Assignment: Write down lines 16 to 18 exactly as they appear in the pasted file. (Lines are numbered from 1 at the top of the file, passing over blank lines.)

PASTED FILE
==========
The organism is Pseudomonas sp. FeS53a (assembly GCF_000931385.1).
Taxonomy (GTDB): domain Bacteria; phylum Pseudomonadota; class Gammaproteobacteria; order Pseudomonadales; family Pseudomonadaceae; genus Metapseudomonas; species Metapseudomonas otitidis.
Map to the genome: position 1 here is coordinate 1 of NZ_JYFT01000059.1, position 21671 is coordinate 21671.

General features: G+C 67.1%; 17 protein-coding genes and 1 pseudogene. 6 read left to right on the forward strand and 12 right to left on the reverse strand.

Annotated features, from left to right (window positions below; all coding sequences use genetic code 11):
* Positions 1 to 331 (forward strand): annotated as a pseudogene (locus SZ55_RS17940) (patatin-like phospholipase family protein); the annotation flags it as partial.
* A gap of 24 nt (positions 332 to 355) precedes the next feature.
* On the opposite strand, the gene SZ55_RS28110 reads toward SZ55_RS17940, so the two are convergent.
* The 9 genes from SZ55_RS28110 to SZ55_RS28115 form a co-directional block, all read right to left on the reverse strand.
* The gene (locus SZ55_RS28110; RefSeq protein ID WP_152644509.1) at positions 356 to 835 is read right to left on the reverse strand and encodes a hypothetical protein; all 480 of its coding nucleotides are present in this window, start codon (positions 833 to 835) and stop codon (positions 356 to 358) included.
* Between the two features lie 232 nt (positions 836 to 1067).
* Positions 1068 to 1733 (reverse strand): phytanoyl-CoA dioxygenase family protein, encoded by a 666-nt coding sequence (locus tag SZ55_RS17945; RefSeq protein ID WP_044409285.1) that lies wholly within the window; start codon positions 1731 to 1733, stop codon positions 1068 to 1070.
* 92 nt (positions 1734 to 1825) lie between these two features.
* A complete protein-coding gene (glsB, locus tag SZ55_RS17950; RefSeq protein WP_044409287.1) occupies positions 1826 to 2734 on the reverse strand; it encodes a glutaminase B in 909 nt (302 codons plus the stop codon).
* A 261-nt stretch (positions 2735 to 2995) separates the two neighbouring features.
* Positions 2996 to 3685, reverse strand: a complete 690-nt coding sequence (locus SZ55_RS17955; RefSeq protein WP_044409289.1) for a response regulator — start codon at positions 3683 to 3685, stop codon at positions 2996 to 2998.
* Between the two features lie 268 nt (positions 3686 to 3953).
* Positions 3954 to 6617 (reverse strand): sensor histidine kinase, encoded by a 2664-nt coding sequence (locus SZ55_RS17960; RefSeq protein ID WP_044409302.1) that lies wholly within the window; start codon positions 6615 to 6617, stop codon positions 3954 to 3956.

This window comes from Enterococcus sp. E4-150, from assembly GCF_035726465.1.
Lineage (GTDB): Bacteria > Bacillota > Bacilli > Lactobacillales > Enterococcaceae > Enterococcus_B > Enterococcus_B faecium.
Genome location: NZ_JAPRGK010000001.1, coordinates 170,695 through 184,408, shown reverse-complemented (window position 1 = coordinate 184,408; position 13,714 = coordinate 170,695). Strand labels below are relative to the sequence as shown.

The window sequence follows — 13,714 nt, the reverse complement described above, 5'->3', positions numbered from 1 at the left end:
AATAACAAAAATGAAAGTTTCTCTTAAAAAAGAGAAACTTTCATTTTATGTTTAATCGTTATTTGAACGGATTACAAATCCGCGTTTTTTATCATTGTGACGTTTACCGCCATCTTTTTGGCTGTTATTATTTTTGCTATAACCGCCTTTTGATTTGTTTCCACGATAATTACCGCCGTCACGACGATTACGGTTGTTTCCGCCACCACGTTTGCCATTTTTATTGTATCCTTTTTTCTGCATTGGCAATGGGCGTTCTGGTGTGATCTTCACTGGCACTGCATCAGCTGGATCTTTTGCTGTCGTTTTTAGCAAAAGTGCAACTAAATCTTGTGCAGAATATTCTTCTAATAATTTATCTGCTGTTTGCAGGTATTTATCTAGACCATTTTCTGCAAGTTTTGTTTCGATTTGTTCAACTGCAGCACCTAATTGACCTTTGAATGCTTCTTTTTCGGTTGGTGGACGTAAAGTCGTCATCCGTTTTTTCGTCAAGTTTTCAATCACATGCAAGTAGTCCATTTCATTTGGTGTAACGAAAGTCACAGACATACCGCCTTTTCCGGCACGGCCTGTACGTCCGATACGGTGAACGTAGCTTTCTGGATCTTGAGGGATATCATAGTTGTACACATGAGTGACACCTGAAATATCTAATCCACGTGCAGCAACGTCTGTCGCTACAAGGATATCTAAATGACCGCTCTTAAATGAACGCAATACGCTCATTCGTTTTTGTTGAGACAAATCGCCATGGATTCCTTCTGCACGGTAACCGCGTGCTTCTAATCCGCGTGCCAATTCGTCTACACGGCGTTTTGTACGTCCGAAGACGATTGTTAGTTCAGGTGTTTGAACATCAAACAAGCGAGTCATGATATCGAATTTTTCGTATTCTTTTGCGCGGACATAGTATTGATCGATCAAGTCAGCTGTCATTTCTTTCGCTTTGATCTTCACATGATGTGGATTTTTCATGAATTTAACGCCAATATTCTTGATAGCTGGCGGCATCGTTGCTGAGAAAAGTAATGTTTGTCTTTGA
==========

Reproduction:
* Positions 2996 to 3685, reverse strand: a complete 690-nt coding sequence (locus SZ55_RS17955; RefSeq protein WP_044409289.1) for a response regulator — start codon at positions 3683 to 3685, stop codon at positions 2996 to 2998.
* Between the two features lie 268 nt (positions 3686 to 3953).
* Positions 3954 to 6617 (reverse strand): sensor histidine kinase, encoded by a 2664-nt coding sequence (locus SZ55_RS17960; RefSeq protein ID WP_044409302.1) that lies wholly within the window; start codon positions 6615 to 6617, stop codon positions 3954 to 3956.